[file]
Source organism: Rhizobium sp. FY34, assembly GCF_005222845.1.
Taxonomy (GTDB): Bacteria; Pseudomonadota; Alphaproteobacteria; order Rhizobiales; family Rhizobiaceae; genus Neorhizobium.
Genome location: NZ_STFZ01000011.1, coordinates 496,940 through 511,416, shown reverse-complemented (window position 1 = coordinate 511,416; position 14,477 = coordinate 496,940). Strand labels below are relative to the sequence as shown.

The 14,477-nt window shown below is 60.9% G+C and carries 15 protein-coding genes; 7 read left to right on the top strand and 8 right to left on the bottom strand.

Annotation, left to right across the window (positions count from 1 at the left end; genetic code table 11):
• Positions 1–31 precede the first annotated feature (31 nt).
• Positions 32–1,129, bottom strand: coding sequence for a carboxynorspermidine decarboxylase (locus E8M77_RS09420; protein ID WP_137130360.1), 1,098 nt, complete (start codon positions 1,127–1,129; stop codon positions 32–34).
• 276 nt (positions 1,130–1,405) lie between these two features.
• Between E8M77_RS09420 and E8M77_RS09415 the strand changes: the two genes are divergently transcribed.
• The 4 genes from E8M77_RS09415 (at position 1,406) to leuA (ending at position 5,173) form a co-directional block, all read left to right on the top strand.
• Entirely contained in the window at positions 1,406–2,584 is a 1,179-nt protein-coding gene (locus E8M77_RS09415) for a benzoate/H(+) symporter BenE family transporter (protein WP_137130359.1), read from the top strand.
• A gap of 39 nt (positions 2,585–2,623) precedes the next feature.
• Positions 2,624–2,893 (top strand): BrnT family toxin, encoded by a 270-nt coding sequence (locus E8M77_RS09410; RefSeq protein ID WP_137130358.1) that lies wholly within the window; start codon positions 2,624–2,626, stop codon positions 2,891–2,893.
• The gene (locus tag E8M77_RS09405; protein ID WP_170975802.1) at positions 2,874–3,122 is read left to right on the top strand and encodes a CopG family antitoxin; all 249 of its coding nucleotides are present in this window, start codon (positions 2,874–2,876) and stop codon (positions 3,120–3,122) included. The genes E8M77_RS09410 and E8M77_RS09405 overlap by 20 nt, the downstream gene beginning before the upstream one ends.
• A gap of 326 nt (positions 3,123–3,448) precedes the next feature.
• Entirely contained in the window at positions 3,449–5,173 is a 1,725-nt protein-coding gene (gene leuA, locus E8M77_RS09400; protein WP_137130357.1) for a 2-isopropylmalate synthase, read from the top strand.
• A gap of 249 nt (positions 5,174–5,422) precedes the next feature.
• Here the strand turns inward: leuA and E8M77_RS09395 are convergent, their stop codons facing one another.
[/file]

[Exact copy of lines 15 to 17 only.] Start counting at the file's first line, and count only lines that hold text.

• A gap of 326 nt (positions 3,123–3,448) precedes the next feature.
• Entirely contained in the window at positions 3,449–5,173 is a 1,725-nt protein-coding gene (gene leuA, locus E8M77_RS09400; protein WP_137130357.1) for a 2-isopropylmalate synthase, read from the top strand.
• A gap of 249 nt (positions 5,174–5,422) precedes the next feature.